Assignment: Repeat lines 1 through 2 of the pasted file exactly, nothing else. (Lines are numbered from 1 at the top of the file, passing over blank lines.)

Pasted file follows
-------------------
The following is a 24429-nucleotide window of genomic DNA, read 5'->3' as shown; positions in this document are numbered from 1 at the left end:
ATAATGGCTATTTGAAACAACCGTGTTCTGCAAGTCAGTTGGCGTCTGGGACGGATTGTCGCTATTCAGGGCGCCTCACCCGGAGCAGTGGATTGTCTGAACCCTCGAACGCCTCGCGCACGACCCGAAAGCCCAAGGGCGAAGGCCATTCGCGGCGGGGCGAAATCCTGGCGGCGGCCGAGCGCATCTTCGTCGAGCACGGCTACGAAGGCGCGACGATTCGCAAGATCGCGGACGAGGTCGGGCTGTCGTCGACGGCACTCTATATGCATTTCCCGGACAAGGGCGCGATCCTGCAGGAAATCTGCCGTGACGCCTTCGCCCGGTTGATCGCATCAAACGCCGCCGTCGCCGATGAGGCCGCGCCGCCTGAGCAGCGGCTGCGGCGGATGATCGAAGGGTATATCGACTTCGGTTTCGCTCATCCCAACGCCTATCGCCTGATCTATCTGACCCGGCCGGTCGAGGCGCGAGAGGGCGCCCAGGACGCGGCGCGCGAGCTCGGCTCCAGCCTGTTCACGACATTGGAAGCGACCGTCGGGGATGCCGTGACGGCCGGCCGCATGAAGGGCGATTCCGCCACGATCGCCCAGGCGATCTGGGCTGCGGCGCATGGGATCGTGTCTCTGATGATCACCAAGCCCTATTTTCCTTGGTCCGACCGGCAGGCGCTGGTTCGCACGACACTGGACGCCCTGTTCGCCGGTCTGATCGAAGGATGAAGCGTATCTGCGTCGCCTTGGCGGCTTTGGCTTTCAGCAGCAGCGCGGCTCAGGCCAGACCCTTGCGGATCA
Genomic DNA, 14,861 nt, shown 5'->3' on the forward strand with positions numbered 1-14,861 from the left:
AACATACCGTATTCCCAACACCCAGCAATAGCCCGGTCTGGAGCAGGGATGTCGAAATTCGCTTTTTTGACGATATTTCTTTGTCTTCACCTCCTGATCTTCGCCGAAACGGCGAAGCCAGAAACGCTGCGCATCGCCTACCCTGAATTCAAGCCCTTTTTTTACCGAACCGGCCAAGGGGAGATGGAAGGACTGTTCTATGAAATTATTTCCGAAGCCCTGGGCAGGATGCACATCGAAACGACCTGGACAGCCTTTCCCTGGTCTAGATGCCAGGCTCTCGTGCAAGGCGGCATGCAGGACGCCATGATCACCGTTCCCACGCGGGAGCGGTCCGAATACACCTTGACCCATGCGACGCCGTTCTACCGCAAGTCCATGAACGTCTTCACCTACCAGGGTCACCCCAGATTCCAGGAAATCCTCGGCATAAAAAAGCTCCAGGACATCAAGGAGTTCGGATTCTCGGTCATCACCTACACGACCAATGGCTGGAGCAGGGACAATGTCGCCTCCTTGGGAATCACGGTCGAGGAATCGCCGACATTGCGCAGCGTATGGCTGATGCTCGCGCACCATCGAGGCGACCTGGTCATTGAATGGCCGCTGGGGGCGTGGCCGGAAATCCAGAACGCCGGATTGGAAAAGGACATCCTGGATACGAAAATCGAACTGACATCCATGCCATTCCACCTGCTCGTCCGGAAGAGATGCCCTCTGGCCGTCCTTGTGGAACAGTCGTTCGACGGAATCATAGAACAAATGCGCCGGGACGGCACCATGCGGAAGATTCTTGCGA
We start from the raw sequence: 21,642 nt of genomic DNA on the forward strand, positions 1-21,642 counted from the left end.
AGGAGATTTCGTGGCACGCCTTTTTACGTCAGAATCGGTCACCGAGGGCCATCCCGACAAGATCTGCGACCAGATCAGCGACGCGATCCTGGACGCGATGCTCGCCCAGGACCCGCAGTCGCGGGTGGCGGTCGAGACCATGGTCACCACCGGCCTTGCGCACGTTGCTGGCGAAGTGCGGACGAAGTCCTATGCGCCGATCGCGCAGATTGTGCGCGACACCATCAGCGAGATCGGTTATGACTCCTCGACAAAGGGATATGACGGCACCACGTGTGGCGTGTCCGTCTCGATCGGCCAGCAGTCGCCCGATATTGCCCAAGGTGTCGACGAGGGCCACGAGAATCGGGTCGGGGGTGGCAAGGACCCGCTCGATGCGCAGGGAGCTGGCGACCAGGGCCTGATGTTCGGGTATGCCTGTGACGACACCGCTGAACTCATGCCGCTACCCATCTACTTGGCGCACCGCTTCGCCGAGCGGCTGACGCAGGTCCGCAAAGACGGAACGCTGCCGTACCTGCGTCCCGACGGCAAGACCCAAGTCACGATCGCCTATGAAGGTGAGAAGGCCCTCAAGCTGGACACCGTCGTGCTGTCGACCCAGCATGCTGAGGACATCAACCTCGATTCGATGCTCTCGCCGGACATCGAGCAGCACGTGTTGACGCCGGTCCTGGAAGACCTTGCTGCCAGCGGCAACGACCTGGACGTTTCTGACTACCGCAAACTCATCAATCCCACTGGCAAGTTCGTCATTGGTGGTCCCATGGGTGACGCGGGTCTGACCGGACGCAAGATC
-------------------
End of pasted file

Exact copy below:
The following is a 24429-nucleotide window of genomic DNA, read 5'->3' as shown; positions in this document are numbered from 1 at the left end:
ATAATGGCTATTTGAAACAACCGTGTTCTGCAAGTCAGTTGGCGTCTGGGACGGATTGTCGCTATTCAGGGCGCCTCACCCGGAGCAGTGGATTGTCTGAACCCTCGAACGCCTCGCGCACGACCCGAAAGCCCAAGGGCGAAGGCCATTCGCGGCGGGGCGAAATCCTGGCGGCGGCCGAGCGCATCTTCGTCGAGCACGGCTACGAAGGCGCGACGATTCGCAAGATCGCGGACGAGGTCGGGCTGTCGTCGACGGCACTCTATATGCATTTCCCGGACAAGGGCGCGATCCTGCAGGAAATCTGCCGTGACGCCTTCGCCCGGTTGATCGCATCAAACGCCGCCGTCGCCGATGAGGCCGCGCCGCCTGAGCAGCGGCTGCGGCGGATGATCGAAGGGTATATCGACTTCGGTTTCGCTCATCCCAACGCCTATCGCCTGATCTATCTGACCCGGCCGGTCGAGGCGCGAGAGGGCGCCCAGGACGCGGCGCGCGAGCTCGGCTCCAGCCTGTTCACGACATTGGAAGCGACCGTCGGGGATGCCGTGACGGCCGGCCGCATGAAGGGCGATTCCGCCACGATCGCCCAGGCGATCTGGGCTGCGGCGCATGGGATCGTGTCTCTGATGATCACCAAGCCCTATTTTCCTTGGTCCGACCGGCAGGCGCTGGTTCGCACGACACTGGACGCCCTGTTCGCCGGTCTGATCGAAGGATGAAGCGTATCTGCGTCGCCTTGGCGGCTTTGGCTTTCAGCAGCAGCGCGGCTCAGGCCAGACCCTTGCGGATCA